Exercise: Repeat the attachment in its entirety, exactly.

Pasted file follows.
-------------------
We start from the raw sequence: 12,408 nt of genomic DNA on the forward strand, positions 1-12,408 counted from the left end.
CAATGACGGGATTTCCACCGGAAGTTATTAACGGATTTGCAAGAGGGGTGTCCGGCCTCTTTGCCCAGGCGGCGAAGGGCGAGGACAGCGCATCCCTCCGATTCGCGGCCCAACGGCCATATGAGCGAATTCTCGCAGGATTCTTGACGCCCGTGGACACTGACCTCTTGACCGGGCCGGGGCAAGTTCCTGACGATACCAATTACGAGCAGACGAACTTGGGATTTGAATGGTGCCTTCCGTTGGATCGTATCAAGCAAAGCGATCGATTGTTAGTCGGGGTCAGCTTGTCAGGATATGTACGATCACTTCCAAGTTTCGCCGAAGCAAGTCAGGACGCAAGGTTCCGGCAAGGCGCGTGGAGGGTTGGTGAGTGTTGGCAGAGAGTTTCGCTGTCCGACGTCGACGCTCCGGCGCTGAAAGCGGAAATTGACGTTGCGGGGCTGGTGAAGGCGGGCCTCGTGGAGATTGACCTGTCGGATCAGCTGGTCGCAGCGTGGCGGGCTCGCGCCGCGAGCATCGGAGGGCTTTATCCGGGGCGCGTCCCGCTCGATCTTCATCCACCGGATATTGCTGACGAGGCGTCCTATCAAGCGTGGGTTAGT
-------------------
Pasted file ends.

We start from the raw sequence: 12,408 nt of genomic DNA on the forward strand, positions 1-12,408 counted from the left end.
CAATGACGGGATTTCCACCGGAAGTTATTAACGGATTTGCAAGAGGGGTGTCCGGCCTCTTTGCCCAGGCGGCGAAGGGCGAGGACAGCGCATCCCTCCGATTCGCGGCCCAACGGCCATATGAGCGAATTCTCGCAGGATTCTTGACGCCCGTGGACACTGACCTCTTGACCGGGCCGGGGCAAGTTCCTGACGATACCAATTACGAGCAGACGAACTTGGGATTTGAATGGTGCCTTCCGTTGGATCGTATCAAGCAAAGCGATCGATTGTTAGTCGGGGTCAGCTTGTCAGGATATGTACGATCACTTCCAAGTTTCGCCGAAGCAAGTCAGGACGCAAGGTTCCGGCAAGGCGCGTGGAGGGTTGGTGAGTGTTGGCAGAGAGTTTCGCTGTCCGACGTCGACGCTCCGGCGCTGAAAGCGGAAATTGACGTTGCGGGGCTGGTGAAGGCGGGCCTCGTGGAGATTGACCTGTCGGATCAGCTGGTCGCAGCGTGGCGGGCTCGCGCCGCGAGCATCGGAGGGCTTTATCCGGGGCGCGTCCCGCTCGATCTTCATCCACCGGATATTGCTGACGAGGCGTCCTATCAAGCGTGGGTTAGT